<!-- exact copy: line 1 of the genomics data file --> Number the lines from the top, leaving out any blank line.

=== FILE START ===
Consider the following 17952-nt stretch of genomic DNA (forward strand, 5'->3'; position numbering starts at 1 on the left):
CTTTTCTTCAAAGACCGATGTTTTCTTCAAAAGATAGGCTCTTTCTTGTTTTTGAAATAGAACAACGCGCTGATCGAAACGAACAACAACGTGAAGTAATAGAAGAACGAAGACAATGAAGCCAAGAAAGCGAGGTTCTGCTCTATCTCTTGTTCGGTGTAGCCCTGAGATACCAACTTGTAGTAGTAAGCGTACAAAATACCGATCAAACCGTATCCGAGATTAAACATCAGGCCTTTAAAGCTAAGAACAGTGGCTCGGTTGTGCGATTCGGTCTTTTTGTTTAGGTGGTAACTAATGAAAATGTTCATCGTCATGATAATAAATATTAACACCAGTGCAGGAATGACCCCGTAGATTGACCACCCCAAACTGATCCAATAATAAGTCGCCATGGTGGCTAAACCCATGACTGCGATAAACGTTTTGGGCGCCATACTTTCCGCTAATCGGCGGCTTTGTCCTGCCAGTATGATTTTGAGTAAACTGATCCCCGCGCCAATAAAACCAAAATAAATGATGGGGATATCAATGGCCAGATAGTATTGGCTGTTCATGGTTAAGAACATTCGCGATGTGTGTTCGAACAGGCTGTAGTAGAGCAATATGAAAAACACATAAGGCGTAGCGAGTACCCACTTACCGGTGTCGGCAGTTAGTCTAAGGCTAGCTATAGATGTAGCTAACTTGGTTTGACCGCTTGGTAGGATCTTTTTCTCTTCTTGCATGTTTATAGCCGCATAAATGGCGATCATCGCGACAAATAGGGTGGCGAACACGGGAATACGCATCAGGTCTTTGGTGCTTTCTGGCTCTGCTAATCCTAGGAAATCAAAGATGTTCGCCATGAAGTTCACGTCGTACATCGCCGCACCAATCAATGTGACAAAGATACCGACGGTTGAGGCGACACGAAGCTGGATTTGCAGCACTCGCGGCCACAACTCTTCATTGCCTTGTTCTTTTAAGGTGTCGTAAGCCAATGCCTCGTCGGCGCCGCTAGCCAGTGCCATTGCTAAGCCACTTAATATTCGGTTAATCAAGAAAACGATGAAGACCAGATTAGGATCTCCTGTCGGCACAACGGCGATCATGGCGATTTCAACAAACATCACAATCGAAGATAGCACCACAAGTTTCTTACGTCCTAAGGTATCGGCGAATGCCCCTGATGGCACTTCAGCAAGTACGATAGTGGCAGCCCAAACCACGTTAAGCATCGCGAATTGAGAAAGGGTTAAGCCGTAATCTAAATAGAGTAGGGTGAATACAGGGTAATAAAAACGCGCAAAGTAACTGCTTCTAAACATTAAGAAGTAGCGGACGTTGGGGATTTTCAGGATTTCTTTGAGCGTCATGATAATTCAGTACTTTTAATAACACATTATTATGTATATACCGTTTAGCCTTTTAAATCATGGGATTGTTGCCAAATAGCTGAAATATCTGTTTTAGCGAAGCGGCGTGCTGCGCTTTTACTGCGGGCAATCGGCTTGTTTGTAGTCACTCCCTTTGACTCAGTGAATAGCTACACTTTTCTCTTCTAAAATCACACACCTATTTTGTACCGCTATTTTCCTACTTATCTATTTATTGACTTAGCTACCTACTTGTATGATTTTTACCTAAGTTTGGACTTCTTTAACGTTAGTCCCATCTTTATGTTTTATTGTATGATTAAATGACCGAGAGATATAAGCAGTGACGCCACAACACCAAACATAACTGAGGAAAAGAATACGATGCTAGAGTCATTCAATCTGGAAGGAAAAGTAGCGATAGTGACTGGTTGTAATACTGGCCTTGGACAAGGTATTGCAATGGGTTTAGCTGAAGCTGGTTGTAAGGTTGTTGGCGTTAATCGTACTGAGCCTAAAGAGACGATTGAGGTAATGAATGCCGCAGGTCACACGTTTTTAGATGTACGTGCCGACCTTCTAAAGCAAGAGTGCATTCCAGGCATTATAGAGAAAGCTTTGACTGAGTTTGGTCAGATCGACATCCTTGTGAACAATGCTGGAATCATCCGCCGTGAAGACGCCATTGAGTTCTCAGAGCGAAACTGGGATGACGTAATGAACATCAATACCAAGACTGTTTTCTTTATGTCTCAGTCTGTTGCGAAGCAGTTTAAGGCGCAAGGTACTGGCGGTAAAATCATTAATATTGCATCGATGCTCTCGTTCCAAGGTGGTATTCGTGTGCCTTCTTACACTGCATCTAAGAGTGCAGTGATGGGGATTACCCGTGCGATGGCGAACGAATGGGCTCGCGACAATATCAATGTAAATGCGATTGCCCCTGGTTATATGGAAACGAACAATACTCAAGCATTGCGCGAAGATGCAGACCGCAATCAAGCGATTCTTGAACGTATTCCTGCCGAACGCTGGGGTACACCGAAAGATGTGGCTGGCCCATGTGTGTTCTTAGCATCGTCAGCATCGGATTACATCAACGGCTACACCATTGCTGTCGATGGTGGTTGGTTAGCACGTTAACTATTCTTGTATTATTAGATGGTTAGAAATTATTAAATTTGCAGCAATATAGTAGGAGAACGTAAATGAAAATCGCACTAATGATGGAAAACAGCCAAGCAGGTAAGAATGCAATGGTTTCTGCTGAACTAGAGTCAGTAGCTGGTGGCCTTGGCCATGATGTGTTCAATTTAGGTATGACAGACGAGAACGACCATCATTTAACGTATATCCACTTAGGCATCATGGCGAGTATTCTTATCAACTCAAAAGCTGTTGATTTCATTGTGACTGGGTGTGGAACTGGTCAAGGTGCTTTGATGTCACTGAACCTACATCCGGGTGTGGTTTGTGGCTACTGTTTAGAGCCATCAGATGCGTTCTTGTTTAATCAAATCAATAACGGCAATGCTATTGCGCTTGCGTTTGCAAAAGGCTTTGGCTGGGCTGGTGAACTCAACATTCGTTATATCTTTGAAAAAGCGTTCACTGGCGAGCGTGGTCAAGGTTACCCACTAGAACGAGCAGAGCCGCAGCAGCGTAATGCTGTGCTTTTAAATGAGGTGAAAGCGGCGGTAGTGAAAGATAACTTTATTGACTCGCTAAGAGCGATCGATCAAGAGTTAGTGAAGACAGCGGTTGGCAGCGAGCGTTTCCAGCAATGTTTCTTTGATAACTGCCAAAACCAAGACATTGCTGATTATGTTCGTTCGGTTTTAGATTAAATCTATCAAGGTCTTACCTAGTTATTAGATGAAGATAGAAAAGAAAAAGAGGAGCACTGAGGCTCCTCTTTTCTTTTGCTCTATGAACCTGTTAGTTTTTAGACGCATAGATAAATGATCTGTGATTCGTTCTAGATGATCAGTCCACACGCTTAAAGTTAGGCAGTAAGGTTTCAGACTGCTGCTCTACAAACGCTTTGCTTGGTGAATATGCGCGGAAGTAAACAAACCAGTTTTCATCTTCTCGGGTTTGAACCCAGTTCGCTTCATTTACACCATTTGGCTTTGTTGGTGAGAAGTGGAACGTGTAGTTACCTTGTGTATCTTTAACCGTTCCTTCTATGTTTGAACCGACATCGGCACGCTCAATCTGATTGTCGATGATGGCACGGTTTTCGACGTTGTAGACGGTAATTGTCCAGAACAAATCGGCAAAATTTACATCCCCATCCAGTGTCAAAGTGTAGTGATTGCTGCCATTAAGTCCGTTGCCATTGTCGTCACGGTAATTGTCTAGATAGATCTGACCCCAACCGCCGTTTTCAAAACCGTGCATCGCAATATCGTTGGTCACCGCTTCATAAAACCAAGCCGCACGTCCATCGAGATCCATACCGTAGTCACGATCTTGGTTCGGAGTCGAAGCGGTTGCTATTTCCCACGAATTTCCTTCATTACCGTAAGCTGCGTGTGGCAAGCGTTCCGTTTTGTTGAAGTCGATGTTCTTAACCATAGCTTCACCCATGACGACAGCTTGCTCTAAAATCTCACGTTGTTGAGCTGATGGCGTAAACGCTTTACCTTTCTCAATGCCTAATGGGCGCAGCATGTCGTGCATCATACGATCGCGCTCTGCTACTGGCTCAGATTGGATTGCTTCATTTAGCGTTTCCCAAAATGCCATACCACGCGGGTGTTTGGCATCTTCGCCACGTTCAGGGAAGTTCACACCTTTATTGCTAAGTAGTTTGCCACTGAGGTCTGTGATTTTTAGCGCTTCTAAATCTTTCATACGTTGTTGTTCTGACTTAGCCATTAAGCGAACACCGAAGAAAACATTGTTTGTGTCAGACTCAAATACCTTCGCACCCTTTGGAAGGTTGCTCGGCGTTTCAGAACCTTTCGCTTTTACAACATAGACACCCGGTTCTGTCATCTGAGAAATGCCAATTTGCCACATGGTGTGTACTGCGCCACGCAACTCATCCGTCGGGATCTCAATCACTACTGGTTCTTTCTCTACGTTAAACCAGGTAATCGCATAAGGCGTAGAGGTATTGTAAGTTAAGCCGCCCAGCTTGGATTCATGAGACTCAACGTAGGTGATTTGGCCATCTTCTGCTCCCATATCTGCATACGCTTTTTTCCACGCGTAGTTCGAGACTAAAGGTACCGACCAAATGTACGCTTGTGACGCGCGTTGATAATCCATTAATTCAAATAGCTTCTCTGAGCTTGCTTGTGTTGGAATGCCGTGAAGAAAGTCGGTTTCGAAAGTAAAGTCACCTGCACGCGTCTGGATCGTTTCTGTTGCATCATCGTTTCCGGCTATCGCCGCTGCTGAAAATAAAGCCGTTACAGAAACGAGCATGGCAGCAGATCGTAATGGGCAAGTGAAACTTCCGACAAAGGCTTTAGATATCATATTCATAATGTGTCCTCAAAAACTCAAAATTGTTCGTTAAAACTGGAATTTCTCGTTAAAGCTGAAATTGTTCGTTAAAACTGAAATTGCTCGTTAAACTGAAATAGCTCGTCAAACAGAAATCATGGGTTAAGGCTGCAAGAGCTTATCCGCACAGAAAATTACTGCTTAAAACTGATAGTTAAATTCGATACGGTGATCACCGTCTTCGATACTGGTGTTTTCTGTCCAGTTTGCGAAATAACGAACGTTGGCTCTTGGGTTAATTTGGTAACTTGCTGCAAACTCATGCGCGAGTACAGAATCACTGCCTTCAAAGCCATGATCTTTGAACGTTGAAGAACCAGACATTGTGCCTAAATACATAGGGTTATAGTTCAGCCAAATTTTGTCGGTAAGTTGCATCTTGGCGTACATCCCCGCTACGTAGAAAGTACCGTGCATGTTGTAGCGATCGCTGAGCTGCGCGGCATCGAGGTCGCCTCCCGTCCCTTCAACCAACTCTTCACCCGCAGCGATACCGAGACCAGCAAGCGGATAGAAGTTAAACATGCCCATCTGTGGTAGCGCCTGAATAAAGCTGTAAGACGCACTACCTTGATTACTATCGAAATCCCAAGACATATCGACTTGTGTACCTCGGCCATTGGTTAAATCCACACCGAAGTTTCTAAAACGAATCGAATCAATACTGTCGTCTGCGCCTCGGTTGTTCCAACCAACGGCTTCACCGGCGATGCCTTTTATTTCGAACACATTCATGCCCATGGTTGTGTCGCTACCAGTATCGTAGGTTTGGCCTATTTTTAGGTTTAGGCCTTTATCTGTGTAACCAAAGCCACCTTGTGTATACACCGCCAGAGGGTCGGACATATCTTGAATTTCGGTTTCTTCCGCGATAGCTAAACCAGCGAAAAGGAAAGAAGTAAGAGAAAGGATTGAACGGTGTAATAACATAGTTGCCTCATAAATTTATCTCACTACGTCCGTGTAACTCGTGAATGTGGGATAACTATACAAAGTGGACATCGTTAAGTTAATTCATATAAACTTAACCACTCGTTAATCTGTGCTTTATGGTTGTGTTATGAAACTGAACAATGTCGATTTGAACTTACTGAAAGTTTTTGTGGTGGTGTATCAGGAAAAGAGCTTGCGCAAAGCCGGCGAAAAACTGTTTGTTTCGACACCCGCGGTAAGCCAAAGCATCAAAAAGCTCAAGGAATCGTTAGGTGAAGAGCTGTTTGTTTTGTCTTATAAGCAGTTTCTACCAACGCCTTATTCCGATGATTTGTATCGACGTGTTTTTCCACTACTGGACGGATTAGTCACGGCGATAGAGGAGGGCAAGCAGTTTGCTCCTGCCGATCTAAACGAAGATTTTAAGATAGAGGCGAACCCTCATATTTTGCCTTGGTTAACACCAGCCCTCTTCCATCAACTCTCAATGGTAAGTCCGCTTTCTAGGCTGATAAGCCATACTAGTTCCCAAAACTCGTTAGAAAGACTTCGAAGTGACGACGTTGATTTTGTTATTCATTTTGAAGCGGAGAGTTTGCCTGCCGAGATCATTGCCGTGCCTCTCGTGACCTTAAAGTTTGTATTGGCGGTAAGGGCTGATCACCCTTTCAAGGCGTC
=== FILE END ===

Consider the following 17952-nt stretch of genomic DNA (forward strand, 5'->3'; position numbering starts at 1 on the left):